Well, this is my first published english-written article in newspaper. Thanks to my friend Maro who helped me a lot and urged me to write this story.
This article was published in The Jakarta Post, April 15 2008. The online version can be read on this link http://www.thejakartapost.com/news/2008/04/15/in-search-perfect-039kost039-jakarta.html
So, please enjoy this light story 🙂
Tue, 04/15/2008 11:37 AM | City
Leaving home and seeking employment in the capital is tough. For me, however, it is much harder to find a rumah kost, or boarding house.
It’s like finding your groom-to-be, who, according to Javanese belief, has to meet three requirements: comes from a good family, has a good attitude and is either smart or has financial security, although both are preferable.
During my search for a place to stay in Jakarta, I also had to take other things into consideration, including the house owner’s background, other tenants’ attitude, offered facilities and, of course, the price of the room.
Since this is Jakarta we are talking about, being close to your place of work is obviously the number-one requirement.
Furthermore, I also wanted my boarding house to be presentable enough to show to my friends and relatives and comfortable enough to imbue me with security and warmth. Now do you see the similarities between a boarding house and a spouse?
Like I said, it’s not easy to find.
Once I got accepted to work for a major electronics company in the capital, I immediately contacted some friends who were living there and asked them to find me a boarding house.
I set the rules and I went through the details: no fussy owner, no curfew, female-only tenants, fully furnished plus an air conditioner, housemaid, laundry service included, an en-suit bathroom, located close to work and cheap.
Such a boarding room, according to my friends, would cost Rp 2 million (US$210) per month, while my budget was between Rp 700,000 and Rp 1 million.
“Oh come on, be sensible! Look, if it were in Bekasi (Jakarta’s satellite town), I bet you’d find lots that fit the bill, but this is Sudirman (close to the central business district) we’re talking about,” my friend said.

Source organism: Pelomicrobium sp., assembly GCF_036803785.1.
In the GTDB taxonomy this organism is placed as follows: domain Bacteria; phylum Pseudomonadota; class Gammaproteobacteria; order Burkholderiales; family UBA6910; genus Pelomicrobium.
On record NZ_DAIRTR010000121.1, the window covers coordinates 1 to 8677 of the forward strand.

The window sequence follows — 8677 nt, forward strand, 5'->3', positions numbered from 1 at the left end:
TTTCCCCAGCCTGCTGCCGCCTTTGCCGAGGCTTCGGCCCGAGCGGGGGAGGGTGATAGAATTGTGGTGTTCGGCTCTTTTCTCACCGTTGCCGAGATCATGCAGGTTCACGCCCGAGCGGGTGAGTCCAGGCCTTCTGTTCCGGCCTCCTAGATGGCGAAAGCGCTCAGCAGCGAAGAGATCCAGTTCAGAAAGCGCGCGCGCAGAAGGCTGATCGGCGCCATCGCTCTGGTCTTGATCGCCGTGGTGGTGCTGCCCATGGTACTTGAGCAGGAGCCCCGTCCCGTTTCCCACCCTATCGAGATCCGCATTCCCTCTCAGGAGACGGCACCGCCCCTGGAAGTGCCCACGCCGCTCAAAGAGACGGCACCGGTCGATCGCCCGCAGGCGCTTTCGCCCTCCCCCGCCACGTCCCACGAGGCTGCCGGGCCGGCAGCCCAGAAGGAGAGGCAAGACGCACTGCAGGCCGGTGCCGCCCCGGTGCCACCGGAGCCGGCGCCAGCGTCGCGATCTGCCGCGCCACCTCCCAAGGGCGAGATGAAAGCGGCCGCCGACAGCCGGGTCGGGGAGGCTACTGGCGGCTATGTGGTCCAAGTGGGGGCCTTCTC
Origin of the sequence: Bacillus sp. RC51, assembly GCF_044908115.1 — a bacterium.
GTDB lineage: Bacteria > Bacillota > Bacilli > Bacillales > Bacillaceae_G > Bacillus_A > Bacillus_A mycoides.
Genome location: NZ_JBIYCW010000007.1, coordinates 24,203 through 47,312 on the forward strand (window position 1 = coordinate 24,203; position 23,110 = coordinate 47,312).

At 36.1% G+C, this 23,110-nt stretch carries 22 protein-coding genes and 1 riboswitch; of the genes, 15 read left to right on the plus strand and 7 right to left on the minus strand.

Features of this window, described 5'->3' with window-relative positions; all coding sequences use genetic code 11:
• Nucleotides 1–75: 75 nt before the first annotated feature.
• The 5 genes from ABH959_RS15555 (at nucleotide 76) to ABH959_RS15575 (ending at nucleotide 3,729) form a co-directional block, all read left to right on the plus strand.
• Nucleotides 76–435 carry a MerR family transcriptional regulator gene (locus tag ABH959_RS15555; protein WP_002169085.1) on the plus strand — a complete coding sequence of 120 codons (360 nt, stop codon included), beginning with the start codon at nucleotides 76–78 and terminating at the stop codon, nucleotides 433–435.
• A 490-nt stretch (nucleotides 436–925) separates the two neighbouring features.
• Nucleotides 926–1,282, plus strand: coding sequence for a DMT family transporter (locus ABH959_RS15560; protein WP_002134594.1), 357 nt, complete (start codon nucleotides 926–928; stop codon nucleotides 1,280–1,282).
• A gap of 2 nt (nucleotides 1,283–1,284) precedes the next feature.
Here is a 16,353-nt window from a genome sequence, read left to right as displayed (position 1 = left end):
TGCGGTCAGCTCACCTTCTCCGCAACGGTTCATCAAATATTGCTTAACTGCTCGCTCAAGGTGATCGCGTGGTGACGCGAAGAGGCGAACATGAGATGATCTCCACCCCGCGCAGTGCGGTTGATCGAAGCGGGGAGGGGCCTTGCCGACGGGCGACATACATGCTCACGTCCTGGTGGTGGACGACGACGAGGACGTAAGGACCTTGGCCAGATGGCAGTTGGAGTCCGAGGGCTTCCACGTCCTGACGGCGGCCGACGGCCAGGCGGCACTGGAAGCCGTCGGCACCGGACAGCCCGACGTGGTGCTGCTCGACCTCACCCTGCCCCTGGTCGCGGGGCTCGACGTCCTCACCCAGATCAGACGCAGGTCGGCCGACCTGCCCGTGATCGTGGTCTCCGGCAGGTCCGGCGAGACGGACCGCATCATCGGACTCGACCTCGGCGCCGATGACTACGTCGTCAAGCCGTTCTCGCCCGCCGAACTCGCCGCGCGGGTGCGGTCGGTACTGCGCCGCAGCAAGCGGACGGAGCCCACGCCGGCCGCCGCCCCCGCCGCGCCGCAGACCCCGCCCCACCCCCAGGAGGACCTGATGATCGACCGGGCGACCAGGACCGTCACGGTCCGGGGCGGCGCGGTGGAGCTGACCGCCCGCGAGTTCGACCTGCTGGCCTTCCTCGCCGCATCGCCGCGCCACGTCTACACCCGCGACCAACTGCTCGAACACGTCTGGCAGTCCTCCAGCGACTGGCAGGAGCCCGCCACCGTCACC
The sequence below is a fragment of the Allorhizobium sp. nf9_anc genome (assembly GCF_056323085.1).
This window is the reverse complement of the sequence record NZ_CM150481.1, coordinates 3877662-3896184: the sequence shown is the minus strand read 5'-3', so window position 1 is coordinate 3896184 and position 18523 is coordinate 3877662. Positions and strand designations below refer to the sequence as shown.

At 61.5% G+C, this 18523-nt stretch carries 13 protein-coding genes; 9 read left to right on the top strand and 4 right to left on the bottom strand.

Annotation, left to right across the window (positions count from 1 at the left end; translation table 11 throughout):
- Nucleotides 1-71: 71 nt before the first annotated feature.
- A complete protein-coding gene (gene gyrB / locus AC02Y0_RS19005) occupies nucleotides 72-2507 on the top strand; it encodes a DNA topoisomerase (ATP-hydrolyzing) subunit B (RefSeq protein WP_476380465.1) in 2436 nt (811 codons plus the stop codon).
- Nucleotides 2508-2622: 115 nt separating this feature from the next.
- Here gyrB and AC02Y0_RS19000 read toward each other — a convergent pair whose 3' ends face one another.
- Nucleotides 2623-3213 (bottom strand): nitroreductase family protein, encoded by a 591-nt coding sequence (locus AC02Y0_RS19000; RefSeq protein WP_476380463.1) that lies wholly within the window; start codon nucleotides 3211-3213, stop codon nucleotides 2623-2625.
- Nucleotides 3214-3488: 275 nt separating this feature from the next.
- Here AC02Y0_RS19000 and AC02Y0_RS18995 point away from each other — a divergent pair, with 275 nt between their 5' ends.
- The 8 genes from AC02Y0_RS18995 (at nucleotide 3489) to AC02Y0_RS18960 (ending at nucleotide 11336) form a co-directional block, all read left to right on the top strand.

Was I being insensible, or maybe just optimistic? Immediately upon arrival in Jakarta, I went to the areas known as boarding house hubs in Central Jakarta, including Karet and Bendungan Hilir. I literally went door to door, examining the rooms’ conditions, and comparing one with another. I spent hours going around, and the results were the same. None were good and cheap, only good and expensive or poor and cheap.
There was one for only Rp 500,000 per month, but the 2-by-3 meters room had no air-con nor even a window. Sue me for being picky.
I was left with two choices: lower my standards or stay somewhere other than a boarding house. The second option was impossible since the next morning would be my first day working and I had nowhere to put my luggage or take a bath.
I had no other option but to lower my standards, and there ended my search for my “soulmate”. In Bendungan Hilir, for a Rp 1.1 million room, 3-by-3 meters, air-con, a bed, a table, a closet, laundry, housemaid, and only a 15 minute commute to work, including a walk and a trip on the Kopaja 19, a public bus.
A good enough “soulmate”, though I have to admit it was quite expensive. At least I wouldn’t have to spend too much time on Jakarta’s roads, leaving me with enough free time to find my human soulmate.
Now we’ve finally arrived at the last stage of this ‘new relationship’ thing: Getting your parent’s blessing. As I had expected, my parents did not instantly approve of my choice.
“Daisy dear, I think the room is too small, what if one of your cousins wanted to stay over?” my mother said.
“I don’t like your housemates honey, they smoke too much, it won’t be good for you,” my father said.
And then came the magic words: “We think you can do much better than this.”
As if I were defending a less-than-favorite boyfriend, I replied: “I appreciate your opinion, but please try to understand that I am an adult now and, at the moment I have chosen this because it is the best I can find. I want to be independent and stick to my choice.”
And my parents just rolled their eyes, as if saying, “OK dear, don’t say that we didn’t warn you.”
So here I am, trying to stay committed to my choice, at least for now, and trying to make the best out of what I have, no matter how often I complain about my “soulmate”, no matter how many “I TOLD YOU SO”s I hear. Wish me luck.
— Daisy Natalia Awondatu